Air Force Drops Flyovers At ‘God And Country’ Fest In Nampa, Idaho

The Department of Defense has ended its practice of sending Air Force pilots to do flyovers at a fundamentalist Christian festival in Idaho.

 

The Pentagon nixed a request for military flyovers during the “Treasure Valley God and Country Festival” held annually in Nampa in July. According to the event’s sponsors, the Pentagon has frequently provided support for the festival since it began in 1967 to “promote our country’s founding ideals and faith in God.”

 

Festival organizers made no effort to hide the event’s sectarian nature. Patti Syme, the festival’s director, told the Idaho Press-Tribune that the event is “as Christian as you can get; we believe in promoting Christianity.”

 

This year, however, organizers were told there would be no Air Force flyovers.

 

“Air Force and DoD policy prohibit support for events which appear to endorse, selectively benefit, or favor any special interest group, religious or ideological movement,” Defense Department officials said.

 

The officials added, “We are not questioning the worthiness of the event, but rather enforcing DoD and Air Force policy to preserve the operational and training requirements of our aviation units and to practice the prudent stewardship of taxpayer-financed resources.”

 

Air Force participation in evangelical rallies has sparked controversy in years past. Military officials blocked involvement at a similar evangelical Christian event in Stone Mountain Park, Ga., in 2007 after Americans United protested.

 

Opposing Air Force involvement in the Georgia event, AU’s legal department wrote a letter to the Secretary of the Air Force and the Acting Secretary of the Army, arguing that the military’s co-sponsorship and planned participation in the Georgia rally violated church-state separation.

 

At that event, promotional materials highlighted what was called a “Salute to the Troops” celebration that promised hourly flyovers by Air Force B-2 bombers and parachuting demonstrations by the Army’s Silver Wings Parachute Jump Team. But event organizers also pledged there would be Bible distribution, worship services, personal religious “testimony” by a uniformed B-2 pilot and revival-type sermons given by dozens of ministers.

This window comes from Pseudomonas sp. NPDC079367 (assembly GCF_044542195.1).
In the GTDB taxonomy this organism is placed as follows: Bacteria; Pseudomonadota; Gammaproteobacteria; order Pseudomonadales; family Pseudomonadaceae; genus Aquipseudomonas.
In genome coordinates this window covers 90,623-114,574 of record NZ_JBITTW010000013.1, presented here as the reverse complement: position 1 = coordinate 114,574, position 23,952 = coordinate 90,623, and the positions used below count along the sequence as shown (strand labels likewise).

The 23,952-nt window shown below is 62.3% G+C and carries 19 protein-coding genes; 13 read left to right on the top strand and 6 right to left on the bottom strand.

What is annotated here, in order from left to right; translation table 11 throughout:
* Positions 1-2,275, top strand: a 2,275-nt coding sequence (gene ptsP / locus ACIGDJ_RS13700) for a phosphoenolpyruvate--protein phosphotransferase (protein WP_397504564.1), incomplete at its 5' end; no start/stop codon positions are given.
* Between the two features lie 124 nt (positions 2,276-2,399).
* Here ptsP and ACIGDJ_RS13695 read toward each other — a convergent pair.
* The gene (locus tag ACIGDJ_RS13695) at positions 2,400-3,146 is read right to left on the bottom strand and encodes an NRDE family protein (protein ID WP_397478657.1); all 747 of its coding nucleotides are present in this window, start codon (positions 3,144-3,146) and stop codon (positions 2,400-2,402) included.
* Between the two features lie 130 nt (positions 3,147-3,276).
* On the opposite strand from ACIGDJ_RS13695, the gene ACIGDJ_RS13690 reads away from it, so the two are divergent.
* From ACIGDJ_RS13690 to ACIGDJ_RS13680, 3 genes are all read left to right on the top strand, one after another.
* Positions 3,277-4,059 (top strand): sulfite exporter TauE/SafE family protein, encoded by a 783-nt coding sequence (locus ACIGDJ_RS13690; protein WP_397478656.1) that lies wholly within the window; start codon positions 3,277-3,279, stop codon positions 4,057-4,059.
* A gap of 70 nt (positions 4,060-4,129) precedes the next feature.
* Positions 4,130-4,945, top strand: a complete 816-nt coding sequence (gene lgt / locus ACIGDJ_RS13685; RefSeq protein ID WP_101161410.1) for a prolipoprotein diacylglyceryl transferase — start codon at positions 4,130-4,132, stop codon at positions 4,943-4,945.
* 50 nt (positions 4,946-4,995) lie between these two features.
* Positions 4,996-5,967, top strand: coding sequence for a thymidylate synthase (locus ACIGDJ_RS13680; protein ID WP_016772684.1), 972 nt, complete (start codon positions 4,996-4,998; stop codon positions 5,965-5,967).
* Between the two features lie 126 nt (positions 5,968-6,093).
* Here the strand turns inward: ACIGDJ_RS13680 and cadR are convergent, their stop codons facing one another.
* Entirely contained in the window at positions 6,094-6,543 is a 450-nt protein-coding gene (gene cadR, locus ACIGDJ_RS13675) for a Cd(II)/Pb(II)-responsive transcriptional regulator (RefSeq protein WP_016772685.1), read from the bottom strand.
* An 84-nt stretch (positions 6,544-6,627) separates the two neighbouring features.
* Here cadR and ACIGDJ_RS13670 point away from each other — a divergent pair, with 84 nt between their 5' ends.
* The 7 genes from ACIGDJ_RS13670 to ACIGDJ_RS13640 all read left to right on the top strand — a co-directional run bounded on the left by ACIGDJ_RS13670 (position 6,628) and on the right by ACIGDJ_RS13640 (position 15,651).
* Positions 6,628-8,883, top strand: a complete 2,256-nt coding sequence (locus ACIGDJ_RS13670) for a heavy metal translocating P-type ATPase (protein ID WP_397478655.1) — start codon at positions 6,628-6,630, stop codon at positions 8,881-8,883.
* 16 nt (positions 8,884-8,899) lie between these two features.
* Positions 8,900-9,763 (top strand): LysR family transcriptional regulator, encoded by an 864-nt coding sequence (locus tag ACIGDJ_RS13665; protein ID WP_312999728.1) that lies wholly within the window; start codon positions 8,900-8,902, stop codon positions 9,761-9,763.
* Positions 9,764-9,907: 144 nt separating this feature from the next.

Religious Right activists were angry over the Air Force’s decision not to take part in the Idaho event.

 

In other news about the military:

 

• Americans United in July asked the Senate Armed Services Committee to question U.S. Rep. John M. McHugh, President Barack Obama’s nominee to be Secretary of the Army, about his views on religious liberty and the rights of religious minorities.

 

McHugh, who formerly served as a Republican member of Congress from New York, frequently cosponsored or voted for measures that would undermine church-state separation, AU charged.

 

The AU action seems to have had a positive effect. During confirmation hearings, U.S. Sen. Jack Reed (D-R.I.) asked McHugh about the role of military chaplains.

 

McHugh replied, “My understanding is every chaplain who goes into the service has a prime directive. And that is in, in those instances where it’s far likely that there are multi-denominational attendees the chaplain must be sensitive to, to the nature of that, of that assemblage….

 

“[W]hen you have a general assemblage,” he continued, “they must be sensitive and…not fit, not make comments that would be offensive to others in that assemblage. I can’t imagine our ever changing that. Certainly, in my opinion, any chaplain who does not adhere to that needs to be admonished and instructed as to their primary responsibility.”

 

The Senate was scheduled to vote on McHugh’s nomination as this issue of Church & State went to press. It is expected he will be easily confirmed.